Laurance S. Rockefeller, 1910-2004

Laurance S. Rockefeller

Laurance Spelman Rockefeller was born on May 26, 1910, in New York City, the fourth of the six children of Abby Aldrich and John D. Rockefeller, Jr. He attended the Lincoln School of Teachers College of Columbia University in New York before entering Princeton University in 1928. He graduated in 1932 with a B.A. degree in philosophy and went on to two years of graduate study at Harvard Law School.

On August 15, 1934, Laurance married Mary French in the Congregational Church in Woodstock, Vermont. Together they raised three daughters and a son. Laurance and Mary maintained homes in Manhattan and Pocantico Hills, New York; Jackson Hole, Wyoming; and Woodstock, Vermont.

During World War II, Laurance served in the U.S. Navy (1942-1945) in the Bureau of Aeronautics, attaining the rank of lieutenant commander.

Throughout his life, Laurance pursued a number of successful careers. He was a pioneer in the field of venture capital. He was an influential figure for three decades in the American conservation movement. He led the development of Memorial Sloan-Kettering Cancer Center, one of the world’s foremost cancer care and research facilities, and served as both a benefactor and advisor to major educational institutions. Laurance also combined his personal vision for conservation, recreation, and the spiritual needs of individuals to develop internationally acclaimed environmentally oriented resorts.

In 1935, he began working in the Family Office in Rockefeller Center. His first duties were to develop his knowledge of Rockefeller philanthropic activities, conservation projects, and business interests. Simultaneously, he developed his own interests, blending business acumen with the talents of a “gadgeteer,” as he once referred to himself.

Laurance became well known as an investor of risk capital in young enterprises based primarily in scientific and technological development. Over the years his investment interests included the fields of aviation, aerospace, electronics, high temperature physics, composite materials, optics, lasers, data processing, thermionics, instrumentation, and nuclear power. Beginning in August 1969, his venture capital investments in these areas were made through Venrock, a venture capital group formed by members of the Rockefeller family. He also developed outstanding environmentally oriented resort hotels in Puerto Rico, the Virgin Islands, Hawaii, and Vermont, serving as the chair of Rockresorts, Inc., a resort management company that he founded.

Conservation of the environment and recreational development constituted much of Laurance’s philanthropy and public service. His introduction to public service came in 1939, when Governor Herbert Lehman of New York appointed him to the Palisades Interstate Park Commission (PIPC). He later served as president of the PIPC from 1970 to 1977 and continued as a commissioner until his resignation in December 1978.

While on a family vacation in 1926, Laurance had visited the region of Wyoming that includes Grand Teton National Park. Captivated by the area, his father subsequently purchased a substantial amount of land around Jackson Hole to safeguard it and the view of the Grand Teton Mountains. In 1949, as president of Jackson Hole Preserve, Inc., Laurance made a gift to the federal government on behalf of his father of the valley land, which was included in Grand Teton National Park.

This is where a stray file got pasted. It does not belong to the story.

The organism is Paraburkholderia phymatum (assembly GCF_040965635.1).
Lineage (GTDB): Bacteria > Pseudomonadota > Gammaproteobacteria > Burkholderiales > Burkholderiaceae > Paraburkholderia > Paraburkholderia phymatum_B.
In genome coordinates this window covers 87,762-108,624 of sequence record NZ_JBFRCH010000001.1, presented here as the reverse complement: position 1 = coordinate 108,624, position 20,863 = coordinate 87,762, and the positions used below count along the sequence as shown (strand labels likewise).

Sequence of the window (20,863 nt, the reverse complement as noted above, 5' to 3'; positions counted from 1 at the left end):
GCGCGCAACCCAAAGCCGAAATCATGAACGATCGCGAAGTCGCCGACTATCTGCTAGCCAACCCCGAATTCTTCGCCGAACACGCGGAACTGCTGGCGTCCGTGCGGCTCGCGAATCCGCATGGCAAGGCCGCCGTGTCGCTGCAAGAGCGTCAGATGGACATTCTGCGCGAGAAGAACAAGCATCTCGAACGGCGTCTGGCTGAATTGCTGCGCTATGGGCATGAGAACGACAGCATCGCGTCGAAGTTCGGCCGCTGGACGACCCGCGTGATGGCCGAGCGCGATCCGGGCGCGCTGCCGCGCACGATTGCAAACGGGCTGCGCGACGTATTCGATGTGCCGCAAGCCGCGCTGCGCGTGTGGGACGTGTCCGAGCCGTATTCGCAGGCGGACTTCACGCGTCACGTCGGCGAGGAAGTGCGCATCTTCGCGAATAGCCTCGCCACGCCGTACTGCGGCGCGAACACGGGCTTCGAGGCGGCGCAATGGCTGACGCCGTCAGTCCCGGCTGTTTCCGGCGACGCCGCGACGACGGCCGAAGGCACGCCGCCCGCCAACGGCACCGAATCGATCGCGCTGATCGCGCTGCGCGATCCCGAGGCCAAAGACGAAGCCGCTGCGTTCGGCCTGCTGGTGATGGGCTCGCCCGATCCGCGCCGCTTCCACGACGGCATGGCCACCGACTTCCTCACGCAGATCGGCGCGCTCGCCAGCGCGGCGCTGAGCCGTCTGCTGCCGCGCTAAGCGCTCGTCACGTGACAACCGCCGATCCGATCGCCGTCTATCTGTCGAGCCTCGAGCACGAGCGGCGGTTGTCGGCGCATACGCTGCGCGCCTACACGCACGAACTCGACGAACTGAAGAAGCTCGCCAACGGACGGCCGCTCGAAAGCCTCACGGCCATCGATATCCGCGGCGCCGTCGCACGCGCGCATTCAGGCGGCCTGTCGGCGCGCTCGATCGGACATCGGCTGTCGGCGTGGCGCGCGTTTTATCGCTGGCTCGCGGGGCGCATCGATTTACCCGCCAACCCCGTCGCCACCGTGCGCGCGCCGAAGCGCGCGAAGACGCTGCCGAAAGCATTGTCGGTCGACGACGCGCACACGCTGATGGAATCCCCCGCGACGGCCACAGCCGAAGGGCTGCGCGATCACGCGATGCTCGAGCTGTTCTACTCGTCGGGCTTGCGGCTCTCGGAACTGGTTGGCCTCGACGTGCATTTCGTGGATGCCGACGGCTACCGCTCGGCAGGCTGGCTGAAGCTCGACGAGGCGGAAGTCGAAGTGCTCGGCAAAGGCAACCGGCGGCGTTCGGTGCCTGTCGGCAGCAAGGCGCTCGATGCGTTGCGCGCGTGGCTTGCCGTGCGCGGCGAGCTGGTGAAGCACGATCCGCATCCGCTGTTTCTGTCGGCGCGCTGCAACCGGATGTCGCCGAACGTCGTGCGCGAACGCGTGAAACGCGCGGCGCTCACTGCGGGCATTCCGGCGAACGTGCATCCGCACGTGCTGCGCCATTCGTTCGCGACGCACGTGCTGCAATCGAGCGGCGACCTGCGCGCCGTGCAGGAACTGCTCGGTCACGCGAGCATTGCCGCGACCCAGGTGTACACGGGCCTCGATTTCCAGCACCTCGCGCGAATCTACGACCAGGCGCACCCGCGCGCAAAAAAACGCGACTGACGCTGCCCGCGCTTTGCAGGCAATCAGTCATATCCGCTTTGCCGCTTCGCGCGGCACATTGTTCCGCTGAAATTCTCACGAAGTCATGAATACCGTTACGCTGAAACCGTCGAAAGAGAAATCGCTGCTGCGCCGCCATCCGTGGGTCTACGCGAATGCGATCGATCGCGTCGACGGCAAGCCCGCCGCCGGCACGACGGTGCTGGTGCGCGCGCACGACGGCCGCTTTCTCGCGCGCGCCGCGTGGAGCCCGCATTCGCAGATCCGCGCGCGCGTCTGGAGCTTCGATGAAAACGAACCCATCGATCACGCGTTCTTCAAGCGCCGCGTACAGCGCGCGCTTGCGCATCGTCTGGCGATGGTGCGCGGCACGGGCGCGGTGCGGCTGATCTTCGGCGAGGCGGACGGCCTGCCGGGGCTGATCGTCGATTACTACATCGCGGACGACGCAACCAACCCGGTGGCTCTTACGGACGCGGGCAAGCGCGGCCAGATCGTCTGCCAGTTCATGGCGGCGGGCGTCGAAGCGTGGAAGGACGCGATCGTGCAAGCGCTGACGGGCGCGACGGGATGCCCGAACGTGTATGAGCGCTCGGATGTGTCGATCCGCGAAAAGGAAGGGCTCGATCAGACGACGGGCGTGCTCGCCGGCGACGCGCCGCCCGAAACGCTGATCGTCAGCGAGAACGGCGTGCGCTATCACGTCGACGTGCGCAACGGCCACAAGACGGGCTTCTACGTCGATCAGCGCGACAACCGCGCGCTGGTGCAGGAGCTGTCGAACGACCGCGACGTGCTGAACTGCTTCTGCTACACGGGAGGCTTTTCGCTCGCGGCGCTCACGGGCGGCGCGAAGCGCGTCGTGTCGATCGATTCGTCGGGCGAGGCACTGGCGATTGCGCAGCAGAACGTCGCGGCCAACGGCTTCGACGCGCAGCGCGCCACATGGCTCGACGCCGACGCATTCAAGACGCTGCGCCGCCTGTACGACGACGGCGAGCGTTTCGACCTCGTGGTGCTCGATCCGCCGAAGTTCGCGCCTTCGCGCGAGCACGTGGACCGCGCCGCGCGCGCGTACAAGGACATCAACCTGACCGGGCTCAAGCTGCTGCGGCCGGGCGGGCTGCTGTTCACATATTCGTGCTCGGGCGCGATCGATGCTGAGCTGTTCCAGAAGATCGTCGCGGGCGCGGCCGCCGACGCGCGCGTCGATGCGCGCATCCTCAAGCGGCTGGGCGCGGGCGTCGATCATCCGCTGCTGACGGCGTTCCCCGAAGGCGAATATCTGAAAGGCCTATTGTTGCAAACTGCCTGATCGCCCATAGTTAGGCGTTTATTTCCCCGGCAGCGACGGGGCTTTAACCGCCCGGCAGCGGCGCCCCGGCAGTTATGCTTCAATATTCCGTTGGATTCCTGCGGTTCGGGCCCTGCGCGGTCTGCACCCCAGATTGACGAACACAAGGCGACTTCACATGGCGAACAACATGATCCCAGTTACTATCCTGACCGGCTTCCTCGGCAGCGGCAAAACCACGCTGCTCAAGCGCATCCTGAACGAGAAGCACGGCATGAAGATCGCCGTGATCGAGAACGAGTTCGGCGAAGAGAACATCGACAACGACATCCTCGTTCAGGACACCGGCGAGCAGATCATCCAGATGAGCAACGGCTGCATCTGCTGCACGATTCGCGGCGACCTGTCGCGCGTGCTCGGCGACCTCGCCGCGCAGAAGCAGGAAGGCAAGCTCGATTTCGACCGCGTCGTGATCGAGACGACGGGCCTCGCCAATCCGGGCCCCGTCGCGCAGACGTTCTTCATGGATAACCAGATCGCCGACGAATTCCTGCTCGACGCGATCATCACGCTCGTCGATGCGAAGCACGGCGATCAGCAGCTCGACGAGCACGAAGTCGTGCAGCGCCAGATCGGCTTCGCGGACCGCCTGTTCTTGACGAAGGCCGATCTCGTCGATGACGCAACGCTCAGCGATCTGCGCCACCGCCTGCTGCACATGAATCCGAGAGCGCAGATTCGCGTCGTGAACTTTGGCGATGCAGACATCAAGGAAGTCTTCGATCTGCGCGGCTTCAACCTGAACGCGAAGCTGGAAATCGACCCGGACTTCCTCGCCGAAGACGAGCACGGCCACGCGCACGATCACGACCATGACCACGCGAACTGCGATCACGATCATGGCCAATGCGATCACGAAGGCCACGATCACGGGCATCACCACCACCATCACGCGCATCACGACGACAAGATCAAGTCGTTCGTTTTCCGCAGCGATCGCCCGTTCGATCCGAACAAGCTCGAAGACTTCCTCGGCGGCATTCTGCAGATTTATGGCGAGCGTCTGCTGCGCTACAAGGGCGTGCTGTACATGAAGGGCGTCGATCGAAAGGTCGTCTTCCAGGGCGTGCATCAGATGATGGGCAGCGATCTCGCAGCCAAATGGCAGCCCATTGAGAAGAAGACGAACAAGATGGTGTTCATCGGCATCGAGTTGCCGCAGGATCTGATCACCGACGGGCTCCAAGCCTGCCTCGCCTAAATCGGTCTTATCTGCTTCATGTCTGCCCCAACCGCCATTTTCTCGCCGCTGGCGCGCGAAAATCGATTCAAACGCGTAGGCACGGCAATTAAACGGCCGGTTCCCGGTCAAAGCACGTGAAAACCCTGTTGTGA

Laurance established the American Conservation Association, Inc., in 1958 as a philanthropy to function as a conservation service agency, assisting the work of other agencies—both private and governmental—and initiating projects of its own. It was part of the movement that helped to focus public attention on the quality of the American environment.

Also in 1958, President Dwight Eisenhower appointed him chair of the Outdoor Recreation Resources Review Commission, which charted ways to meet the nation’s outdoor recreation needs through the end of the century. He was a special emissary for President Lyndon Johnson in the effort that led to the creation of the Redwood National Park in California, and he served as chair of President Richard Nixon’s Citizens’ Advisory Committee on Environmental Quality, successor to a similar group that he headed under President Johnson. He played a pivotal role in the creation and development of several national parks including Grand Teton National Park in Wyoming; Virgin Islands National Park on the island of St. John; and Marsh, Billings, Rockefeller National Historical Park in Vermont.

Laurance served as a leader of several important nonprofit and philanthropic organizations. He was president and later chair of the Rockefeller Brothers Fund (1958-1980) and was a trustee of the Alfred P. Sloan Foundation (1960-1982). His first association with Memorial Sloan-Kettering Cancer Center was in 1947; he also served as chair (1960-1982), overseeing an expansion and modernization of its operations. He was a longtime trustee of the New York Zoological Society (1935-1986) and served as its president (1969-1971) and chair (1971-1985).

Laurance received many honors for his efforts on behalf of the environment and cancer research and treatment. Among them are the Alfred P. Sloan, Jr. Memorial Award from the American Cancer Society (1969), the Medal of Freedom (1969), the Congressional Gold Medal (1991), and the Lady Bird Johnson Conservation Award for Lifetime Achievement (1997). In 2003, he became the first person to be made an honorary citizen of the British Virgin Islands in recognition of his many contributions to the area.

Laurance Rockefeller died on July 11, 2004, at his home on Fifth Avenue in Manhattan.